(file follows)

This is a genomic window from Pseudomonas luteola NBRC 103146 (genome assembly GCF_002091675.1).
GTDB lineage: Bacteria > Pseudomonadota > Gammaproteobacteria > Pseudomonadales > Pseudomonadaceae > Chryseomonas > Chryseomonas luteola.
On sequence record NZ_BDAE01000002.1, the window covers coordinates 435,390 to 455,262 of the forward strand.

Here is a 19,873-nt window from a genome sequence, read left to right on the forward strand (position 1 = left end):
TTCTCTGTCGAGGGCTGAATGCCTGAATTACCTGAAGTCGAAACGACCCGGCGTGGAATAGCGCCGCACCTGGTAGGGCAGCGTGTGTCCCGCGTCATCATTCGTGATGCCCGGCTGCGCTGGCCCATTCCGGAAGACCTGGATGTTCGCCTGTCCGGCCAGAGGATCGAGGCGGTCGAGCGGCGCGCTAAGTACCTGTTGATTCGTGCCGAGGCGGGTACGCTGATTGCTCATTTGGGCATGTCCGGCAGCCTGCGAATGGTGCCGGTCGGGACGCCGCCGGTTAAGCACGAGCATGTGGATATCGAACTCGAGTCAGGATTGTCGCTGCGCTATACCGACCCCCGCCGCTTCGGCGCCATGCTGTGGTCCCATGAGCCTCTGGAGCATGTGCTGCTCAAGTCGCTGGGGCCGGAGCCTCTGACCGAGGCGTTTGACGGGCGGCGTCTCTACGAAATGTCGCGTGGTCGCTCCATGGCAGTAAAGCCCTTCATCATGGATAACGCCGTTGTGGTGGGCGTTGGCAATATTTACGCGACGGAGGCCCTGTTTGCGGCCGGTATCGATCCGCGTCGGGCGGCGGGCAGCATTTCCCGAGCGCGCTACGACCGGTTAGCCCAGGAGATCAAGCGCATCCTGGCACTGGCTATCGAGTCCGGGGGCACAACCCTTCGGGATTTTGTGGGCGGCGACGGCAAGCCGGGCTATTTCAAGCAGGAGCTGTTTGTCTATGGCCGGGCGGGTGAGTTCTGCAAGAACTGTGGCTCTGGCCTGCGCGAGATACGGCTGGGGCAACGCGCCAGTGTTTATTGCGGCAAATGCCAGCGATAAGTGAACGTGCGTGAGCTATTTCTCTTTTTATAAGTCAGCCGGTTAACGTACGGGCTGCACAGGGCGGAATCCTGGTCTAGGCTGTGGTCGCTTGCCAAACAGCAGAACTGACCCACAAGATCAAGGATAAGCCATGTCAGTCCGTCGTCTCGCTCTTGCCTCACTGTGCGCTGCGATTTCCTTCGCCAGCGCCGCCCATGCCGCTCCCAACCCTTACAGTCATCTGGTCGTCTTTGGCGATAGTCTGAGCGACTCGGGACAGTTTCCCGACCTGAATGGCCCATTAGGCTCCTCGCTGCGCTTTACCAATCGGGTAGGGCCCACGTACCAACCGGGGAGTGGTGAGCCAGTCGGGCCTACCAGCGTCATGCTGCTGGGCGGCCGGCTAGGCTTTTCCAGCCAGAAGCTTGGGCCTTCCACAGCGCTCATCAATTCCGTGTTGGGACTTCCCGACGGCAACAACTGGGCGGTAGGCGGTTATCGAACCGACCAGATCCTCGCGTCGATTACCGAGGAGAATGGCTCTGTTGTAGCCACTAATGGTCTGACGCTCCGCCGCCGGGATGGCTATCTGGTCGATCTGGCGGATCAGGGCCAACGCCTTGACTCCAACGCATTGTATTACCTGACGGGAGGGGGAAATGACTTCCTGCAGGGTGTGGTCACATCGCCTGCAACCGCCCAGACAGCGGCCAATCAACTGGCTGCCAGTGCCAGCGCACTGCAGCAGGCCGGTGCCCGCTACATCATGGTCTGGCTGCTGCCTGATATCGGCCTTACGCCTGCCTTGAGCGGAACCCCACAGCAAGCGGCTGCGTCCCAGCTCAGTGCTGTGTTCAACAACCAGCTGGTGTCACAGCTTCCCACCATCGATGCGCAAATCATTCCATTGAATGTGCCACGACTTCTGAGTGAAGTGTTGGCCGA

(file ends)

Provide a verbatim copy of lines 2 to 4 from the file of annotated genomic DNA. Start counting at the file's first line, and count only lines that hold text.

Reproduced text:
GTDB lineage: Bacteria > Pseudomonadota > Gammaproteobacteria > Pseudomonadales > Pseudomonadaceae > Chryseomonas > Chryseomonas luteola.
On sequence record NZ_BDAE01000002.1, the window covers coordinates 435,390 to 455,262 of the forward strand.

Here is a 19,873-nt window from a genome sequence, read left to right on the forward strand (position 1 = left end):